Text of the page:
By: Dr. Sheila Shawa, Senior Program Officer – Health Division, African Union Commission

TB has been in existence for over a century, and global efforts are working effectively and efficiently towards its control and elimination.  The prevailing situation regarding the COVID 19 pandemic has had a significant impact on the national TB programs, leading to an increase in the number of missing people with TB and a decline in tests conducted. Further, there has been repurposing of human resources and diagnostic equipment such as the GeneXerpt machines currently being used for COVID 19 testing. This impact requires countries to develop catch-up plans to reverse these challenges if the Catalytic Framework to End HIV/AIDS TB and Malaria, The End TB targets, and the UNHLM targets are to be reached.

On breaking barriers to TB services in Africa, various initiatives have been launched in the past five years that have led to the TB agenda’s deserved attention on the global agenda. In 2018, the Ministers of Health from AU Member States attended the adoption of Political Declaration on the Fight against Tuberculosis by the UN. Ahead of the UN Assembly, the AU led consultations on the Common Africa Position on TB beginning September 2017 with the National TB programmes managers, civil society, development partners and the private sector before key endorsements by African Ministers of Health during the World Health Assembly in May 2018 and African Heads of State and Government in July 2018.

Further, the African Heads of State and Government in 2018 during the July Summit in Nouakchott, Mauritania endorsed the African Continental End TB Accountability Framework for Action and the End TB Scorecard Initiative, and requested the Africa Union Commission to work with WHO to produce the TB scorecard annually. These activities have led to intensified advocacy for increased domestic budgetary allocation to TB programs. The above mentioned interventions resonate with the Agenda 2063, “The Africa We Want”.

 The TB scorecard produced in collaboration with WHO is used to monitor and evaluate the progress made towards attaining the Catalytic framework targets in the 55 Member States. The scorecard has shown that national programs still experience inadequate financing. Although several countries have provided 50 to 74% and a few 75% or more of the national TB program funding, the majority are still facing challenges in funding their programs domestically. To break this barrier, there is a need for more advocacy for countries to finance national TB programs if set targets for elimination are to be met. Further, as we respond to the pandemic, countries should protect TB management and control funds, which are already insufficient from budget cuts and being repurposed.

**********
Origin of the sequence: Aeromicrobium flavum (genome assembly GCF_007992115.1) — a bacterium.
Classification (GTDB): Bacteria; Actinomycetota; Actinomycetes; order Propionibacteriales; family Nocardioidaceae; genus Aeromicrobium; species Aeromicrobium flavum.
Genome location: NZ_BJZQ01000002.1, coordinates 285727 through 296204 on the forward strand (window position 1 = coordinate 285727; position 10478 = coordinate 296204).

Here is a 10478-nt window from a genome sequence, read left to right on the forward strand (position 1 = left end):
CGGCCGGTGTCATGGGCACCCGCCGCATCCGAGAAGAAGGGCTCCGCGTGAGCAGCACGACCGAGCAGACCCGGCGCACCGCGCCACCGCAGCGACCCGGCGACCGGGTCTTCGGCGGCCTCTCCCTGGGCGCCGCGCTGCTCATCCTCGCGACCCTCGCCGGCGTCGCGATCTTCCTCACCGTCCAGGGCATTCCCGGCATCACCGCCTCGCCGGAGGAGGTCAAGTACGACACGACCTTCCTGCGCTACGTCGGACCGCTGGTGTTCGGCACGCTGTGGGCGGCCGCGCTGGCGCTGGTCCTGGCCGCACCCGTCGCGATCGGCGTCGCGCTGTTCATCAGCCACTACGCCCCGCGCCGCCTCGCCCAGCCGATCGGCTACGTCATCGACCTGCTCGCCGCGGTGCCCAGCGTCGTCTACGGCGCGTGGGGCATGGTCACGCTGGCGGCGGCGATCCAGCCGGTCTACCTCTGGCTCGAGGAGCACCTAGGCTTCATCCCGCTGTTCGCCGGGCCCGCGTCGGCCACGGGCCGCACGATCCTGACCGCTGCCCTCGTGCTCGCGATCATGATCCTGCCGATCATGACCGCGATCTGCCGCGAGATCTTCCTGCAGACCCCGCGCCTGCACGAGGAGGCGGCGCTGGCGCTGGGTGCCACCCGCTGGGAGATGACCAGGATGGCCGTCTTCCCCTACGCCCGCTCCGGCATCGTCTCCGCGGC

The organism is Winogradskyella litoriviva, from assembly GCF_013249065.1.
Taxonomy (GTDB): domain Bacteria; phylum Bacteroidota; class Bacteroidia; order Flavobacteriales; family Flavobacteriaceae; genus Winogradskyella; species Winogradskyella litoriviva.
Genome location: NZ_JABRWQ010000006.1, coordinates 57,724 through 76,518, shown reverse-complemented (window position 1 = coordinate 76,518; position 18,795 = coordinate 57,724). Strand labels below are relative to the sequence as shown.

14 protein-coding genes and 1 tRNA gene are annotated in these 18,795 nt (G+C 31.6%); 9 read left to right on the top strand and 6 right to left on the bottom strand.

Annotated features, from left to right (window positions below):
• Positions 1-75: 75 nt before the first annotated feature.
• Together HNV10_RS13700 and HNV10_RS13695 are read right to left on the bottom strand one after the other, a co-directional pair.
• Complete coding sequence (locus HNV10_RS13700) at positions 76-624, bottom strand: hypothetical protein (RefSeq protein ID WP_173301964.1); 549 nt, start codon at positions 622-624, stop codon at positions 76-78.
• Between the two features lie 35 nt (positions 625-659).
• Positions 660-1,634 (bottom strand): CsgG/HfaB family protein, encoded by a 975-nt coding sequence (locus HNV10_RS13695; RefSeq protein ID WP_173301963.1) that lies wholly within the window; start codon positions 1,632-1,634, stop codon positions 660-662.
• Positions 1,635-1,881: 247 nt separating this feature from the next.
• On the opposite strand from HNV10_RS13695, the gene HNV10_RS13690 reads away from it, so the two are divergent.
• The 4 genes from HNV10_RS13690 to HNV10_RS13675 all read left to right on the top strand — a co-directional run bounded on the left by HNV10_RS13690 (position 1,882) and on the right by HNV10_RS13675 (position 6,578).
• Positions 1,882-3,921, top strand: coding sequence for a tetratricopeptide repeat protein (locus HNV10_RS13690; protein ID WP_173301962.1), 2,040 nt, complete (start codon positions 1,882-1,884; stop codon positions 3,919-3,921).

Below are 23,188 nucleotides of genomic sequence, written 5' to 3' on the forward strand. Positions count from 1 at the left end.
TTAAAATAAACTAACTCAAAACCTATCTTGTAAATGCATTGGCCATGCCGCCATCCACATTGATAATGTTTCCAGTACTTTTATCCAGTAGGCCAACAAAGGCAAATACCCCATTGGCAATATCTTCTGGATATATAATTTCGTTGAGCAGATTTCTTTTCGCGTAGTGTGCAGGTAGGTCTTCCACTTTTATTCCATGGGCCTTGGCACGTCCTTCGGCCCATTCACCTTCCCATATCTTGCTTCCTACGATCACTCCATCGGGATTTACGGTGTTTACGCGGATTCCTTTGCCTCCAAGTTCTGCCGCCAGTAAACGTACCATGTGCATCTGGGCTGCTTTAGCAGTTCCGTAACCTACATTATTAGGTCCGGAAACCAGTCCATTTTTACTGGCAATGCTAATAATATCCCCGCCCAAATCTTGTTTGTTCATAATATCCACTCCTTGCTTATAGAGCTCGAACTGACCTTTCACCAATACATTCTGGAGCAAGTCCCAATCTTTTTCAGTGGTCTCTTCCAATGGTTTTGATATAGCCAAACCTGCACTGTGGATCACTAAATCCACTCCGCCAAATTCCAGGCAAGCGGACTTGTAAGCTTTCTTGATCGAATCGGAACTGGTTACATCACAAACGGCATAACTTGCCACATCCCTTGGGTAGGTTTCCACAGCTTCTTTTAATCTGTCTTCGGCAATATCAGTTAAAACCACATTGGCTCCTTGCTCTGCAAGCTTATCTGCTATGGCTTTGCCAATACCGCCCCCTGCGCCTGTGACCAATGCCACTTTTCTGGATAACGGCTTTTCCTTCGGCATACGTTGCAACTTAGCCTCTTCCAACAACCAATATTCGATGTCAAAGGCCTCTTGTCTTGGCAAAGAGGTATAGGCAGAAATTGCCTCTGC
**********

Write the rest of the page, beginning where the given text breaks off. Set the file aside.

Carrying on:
In November 2020, the Commission, in collaboration with the STOP TB Partnership, hosted a high-level advocacy meeting on the need to secure sustainable domestic financing for TB to strengthen national programs. During this meeting, eight countries signed up to the joint Ministerial Statement advocating for increased domestic resources to TB programs at a national level through increased budgetary allocation and other mechanisms. Commitments made during this meeting include the need to explore innovative financing initiatives – such as public-private partnerships, subsidized and incentivized loans, and grants from development banks such as the Africa Development Bank and The World Bank. Additionally, there is a need to advocate for research and development of innovative techniques in preventing, diagnosing, and treating TB.

Another barrier that is being addressed is the lack of sufficient information regarding childhood TB. It is worth- noting that there has been a rise in the cases of childhood TB in the recent past. Although discussions around childhood TB have been ongoing for some time, there is a need to ensure that deliberate actions are taken to address this emerging trend which may require the development of guidelines and policies for childhood TB; inclusion of specific indicators in the national plan and collaboration with other stakeholders to provide resources and experience.

Effort in the control and elimination of TB cannot be attained without ensuring a remarkable decline in the number of MDR cases and XDR cases currently being recorded through improvements in the diagnosis and treatment. Particular attention should be given to south-south learning and knowledge exchange efforts to manage MDR and childhood TB between African and other high burden countries. Ensuring MDR and XDR TB interventions in the essential care package of health, including on-planned social health insurance schemes, will promote the control of this variant of the disease. Notably, cross-border TB transmission, especially with the introduction of the Africa Continental Free Trade Area (AfCTFA), should be deterred through collaborations between countries and the strengthening of the national programs.

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